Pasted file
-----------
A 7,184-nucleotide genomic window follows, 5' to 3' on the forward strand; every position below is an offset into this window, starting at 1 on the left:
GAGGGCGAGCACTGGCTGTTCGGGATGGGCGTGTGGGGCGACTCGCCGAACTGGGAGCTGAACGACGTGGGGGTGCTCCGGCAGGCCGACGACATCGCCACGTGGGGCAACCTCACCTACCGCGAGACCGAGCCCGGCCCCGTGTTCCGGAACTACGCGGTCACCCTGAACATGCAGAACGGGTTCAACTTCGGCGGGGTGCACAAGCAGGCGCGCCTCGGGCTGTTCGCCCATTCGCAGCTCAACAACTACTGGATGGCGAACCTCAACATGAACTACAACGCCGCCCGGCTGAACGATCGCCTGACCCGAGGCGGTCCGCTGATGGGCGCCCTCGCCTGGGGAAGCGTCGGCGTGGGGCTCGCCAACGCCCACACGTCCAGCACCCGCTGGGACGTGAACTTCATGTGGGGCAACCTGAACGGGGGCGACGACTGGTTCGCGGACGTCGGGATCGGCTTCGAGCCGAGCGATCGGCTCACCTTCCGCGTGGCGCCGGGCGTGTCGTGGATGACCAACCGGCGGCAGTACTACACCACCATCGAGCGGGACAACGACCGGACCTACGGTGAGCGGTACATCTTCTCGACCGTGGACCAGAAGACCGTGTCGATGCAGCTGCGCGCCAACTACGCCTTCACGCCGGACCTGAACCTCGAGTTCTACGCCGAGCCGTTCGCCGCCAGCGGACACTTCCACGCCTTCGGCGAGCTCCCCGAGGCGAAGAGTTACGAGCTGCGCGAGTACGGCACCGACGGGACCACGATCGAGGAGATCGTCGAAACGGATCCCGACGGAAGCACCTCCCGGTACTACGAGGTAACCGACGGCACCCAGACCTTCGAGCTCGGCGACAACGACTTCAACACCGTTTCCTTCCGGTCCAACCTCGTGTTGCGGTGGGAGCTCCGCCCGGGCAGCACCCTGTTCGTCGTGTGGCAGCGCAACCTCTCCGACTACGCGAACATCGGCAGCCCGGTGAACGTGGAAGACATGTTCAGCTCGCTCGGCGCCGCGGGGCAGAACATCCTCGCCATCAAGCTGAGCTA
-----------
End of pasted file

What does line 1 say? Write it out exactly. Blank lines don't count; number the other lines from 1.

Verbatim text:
A 7,184-nucleotide genomic window follows, 5' to 3' on the forward strand; every position below is an offset into this window, starting at 1 on the left: